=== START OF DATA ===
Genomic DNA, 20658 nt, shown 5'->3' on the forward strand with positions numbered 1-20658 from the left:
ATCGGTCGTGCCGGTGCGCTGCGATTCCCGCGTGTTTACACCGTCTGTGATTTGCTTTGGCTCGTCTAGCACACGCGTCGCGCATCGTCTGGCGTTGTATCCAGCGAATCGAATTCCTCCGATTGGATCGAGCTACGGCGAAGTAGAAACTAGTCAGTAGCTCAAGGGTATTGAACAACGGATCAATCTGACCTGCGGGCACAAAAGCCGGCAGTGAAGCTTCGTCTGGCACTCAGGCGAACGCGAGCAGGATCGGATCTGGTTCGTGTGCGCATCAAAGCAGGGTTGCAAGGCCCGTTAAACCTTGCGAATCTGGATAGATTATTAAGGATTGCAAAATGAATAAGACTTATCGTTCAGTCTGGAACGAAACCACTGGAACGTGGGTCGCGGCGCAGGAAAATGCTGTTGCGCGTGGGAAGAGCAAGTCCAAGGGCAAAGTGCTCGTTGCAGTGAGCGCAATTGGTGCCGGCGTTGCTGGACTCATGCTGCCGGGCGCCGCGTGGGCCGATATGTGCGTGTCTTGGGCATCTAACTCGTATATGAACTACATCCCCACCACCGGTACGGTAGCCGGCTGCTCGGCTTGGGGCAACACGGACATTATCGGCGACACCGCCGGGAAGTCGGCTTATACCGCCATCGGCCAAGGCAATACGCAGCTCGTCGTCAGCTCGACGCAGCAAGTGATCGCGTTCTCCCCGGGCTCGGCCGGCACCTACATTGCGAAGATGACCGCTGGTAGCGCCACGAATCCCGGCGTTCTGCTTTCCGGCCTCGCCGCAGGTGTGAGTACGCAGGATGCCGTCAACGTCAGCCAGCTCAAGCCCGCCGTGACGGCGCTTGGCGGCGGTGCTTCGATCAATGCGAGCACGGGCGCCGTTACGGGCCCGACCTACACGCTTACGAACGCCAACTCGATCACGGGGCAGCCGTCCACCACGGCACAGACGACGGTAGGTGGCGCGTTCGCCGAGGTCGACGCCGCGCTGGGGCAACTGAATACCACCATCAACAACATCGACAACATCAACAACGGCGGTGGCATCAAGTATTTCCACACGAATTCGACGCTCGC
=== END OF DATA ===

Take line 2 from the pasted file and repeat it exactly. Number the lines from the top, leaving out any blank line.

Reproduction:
ATCGGTCGTGCCGGTGCGCTGCGATTCCCGCGTGTTTACACCGTCTGTGATTTGCTTTGGCTCGTCTAGCACACGCGTCGCGCATCGTCTGGCGTTGTATCCAGCGAATCGAATTCCTCCGATTGGATCGAGCTACGGCGAAGTAGAAACTAGTCAGTAGCTCAAGGGTATTGAACAACGGATCAATCTGACCTGCGGGCACAAAAGCCGGCAGTGAAGCTTCGTCTGGCACTCAGGCGAACGCGAGCAGGATCGGATCTGGTTCGTGTGCGCATCAAAGCAGGGTTGCAAGGCCCGTTAAACCTTGCGAATCTGGATAGATTATTAAGGATTGCAAAATGAATAAGACTTATCGTTCAGTCTGGAACGAAACCACTGGAACGTGGGTCGCGGCGCAGGAAAATGCTGTTGCGCGTGGGAAGAGCAAGTCCAAGGGCAAAGTGCTCGTTGCAGTGAGCGCAATTGGTGCCGGCGTTGCTGGACTCATGCTGCCGGGCGCCGCGTGGGCCGATATGTGCGTGTCTTGGGCATCTAACTCGTATATGAACTACATCCCCACCACCGGTACGGTAGCCGGCTGCTCGGCTTGGGGCAACACGGACATTATCGGCGACACCGCCGGGAAGTCGGCTTATACCGCCATCGGCCAAGGCAATACGCAGCTCGTCGTCAGCTCGACGCAGCAAGTGATCGCGTTCTCCCCGGGCTCGGCCGGCACCTACATTGCGAAGATGACCGCTGGTAGCGCCACGAATCCCGGCGTTCTGCTTTCCGGCCTCGCCGCAGGTGTGAGTACGCAGGATGCCGTCAACGTCAGCCAGCTCAAGCCCGCCGTGACGGCGCTTGGCGGCGGTGCTTCGATCAATGCGAGCACGGGCGCCGTTACGGGCCCGACCTACACGCTTACGAACGCCAACTCGATCACGGGGCAGCCGTCCACCACGGCACAGACGACGGTAGGTGGCGCGTTCGCCGAGGTCGACGCCGCGCTGGGGCAACTGAATACCACCATCAACAACATCGACAACATCAACAACGGCGGTGGCATCAAGTATTTCCACACGAATTCGACGCTCGC